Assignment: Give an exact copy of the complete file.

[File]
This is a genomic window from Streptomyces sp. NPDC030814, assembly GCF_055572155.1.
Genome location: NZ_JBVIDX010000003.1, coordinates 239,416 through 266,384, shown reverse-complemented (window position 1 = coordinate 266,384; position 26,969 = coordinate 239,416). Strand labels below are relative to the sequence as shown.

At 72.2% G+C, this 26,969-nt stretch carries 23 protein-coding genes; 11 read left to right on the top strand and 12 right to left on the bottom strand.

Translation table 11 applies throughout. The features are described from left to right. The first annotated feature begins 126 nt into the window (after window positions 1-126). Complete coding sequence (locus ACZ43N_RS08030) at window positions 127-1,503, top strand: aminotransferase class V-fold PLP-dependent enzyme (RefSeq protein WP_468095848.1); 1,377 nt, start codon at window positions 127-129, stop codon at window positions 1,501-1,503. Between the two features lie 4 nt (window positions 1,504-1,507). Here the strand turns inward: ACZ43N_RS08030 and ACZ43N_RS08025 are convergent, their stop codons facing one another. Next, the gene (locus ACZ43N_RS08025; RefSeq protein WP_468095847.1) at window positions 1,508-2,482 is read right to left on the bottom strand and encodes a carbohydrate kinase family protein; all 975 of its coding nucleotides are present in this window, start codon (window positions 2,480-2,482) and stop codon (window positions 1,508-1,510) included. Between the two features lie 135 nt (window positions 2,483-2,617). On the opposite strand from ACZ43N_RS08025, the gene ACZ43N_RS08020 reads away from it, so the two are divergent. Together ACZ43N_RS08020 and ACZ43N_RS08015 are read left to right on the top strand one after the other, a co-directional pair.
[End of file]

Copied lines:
This is a genomic window from Streptomyces sp. NPDC030814, assembly GCF_055572155.1.
Genome location: NZ_JBVIDX010000003.1, coordinates 239,416 through 266,384, shown reverse-complemented (window position 1 = coordinate 266,384; position 26,969 = coordinate 239,416). Strand labels below are relative to the sequence as shown.

At 72.2% G+C, this 26,969-nt stretch carries 23 protein-coding genes; 11 read left to right on the top strand and 12 right to left on the bottom strand.

Translation table 11 applies throughout. The features are described from left to right. The first annotated feature begins 126 nt into the window (after window positions 1-126). Complete coding sequence (locus ACZ43N_RS08030) at window positions 127-1,503, top strand: aminotransferase class V-fold PLP-dependent enzyme (RefSeq protein WP_468095848.1); 1,377 nt, start codon at window positions 127-129, stop codon at window positions 1,501-1,503. Between the two features lie 4 nt (window positions 1,504-1,507). Here the strand turns inward: ACZ43N_RS08030 and ACZ43N_RS08025 are convergent, their stop codons facing one another. Next, the gene (locus ACZ43N_RS08025; RefSeq protein WP_468095847.1) at window positions 1,508-2,482 is read right to left on the bottom strand and encodes a carbohydrate kinase family protein; all 975 of its coding nucleotides are present in this window, start codon (window positions 2,480-2,482) and stop codon (window positions 1,508-1,510) included. Between the two features lie 135 nt (window positions 2,483-2,617). On the opposite strand from ACZ43N_RS08025, the gene ACZ43N_RS08020 reads away from it, so the two are divergent. Together ACZ43N_RS08020 and ACZ43N_RS08015 are read left to right on the top strand one after the other, a co-directional pair.